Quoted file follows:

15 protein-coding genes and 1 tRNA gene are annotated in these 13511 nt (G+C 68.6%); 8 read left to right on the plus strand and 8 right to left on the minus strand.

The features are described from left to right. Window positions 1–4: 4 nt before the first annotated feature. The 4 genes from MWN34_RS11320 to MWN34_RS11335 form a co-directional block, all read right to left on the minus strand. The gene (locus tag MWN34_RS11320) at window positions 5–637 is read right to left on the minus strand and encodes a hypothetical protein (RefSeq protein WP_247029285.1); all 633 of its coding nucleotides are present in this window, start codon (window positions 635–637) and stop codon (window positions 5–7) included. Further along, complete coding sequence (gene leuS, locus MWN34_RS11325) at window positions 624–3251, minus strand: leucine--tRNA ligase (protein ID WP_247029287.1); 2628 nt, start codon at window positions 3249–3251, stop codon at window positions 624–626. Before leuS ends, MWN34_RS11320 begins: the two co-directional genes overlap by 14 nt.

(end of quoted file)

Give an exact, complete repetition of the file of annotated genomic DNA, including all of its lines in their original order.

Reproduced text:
15 protein-coding genes and 1 tRNA gene are annotated in these 13511 nt (G+C 68.6%); 8 read left to right on the plus strand and 8 right to left on the minus strand.

The features are described from left to right. Window positions 1–4: 4 nt before the first annotated feature. The 4 genes from MWN34_RS11320 to MWN34_RS11335 form a co-directional block, all read right to left on the minus strand. The gene (locus tag MWN34_RS11320) at window positions 5–637 is read right to left on the minus strand and encodes a hypothetical protein (RefSeq protein WP_247029285.1); all 633 of its coding nucleotides are present in this window, start codon (window positions 635–637) and stop codon (window positions 5–7) included. Further along, complete coding sequence (gene leuS, locus MWN34_RS11325) at window positions 624–3251, minus strand: leucine--tRNA ligase (protein ID WP_247029287.1); 2628 nt, start codon at window positions 3249–3251, stop codon at window positions 624–626. Before leuS ends, MWN34_RS11320 begins: the two co-directional genes overlap by 14 nt.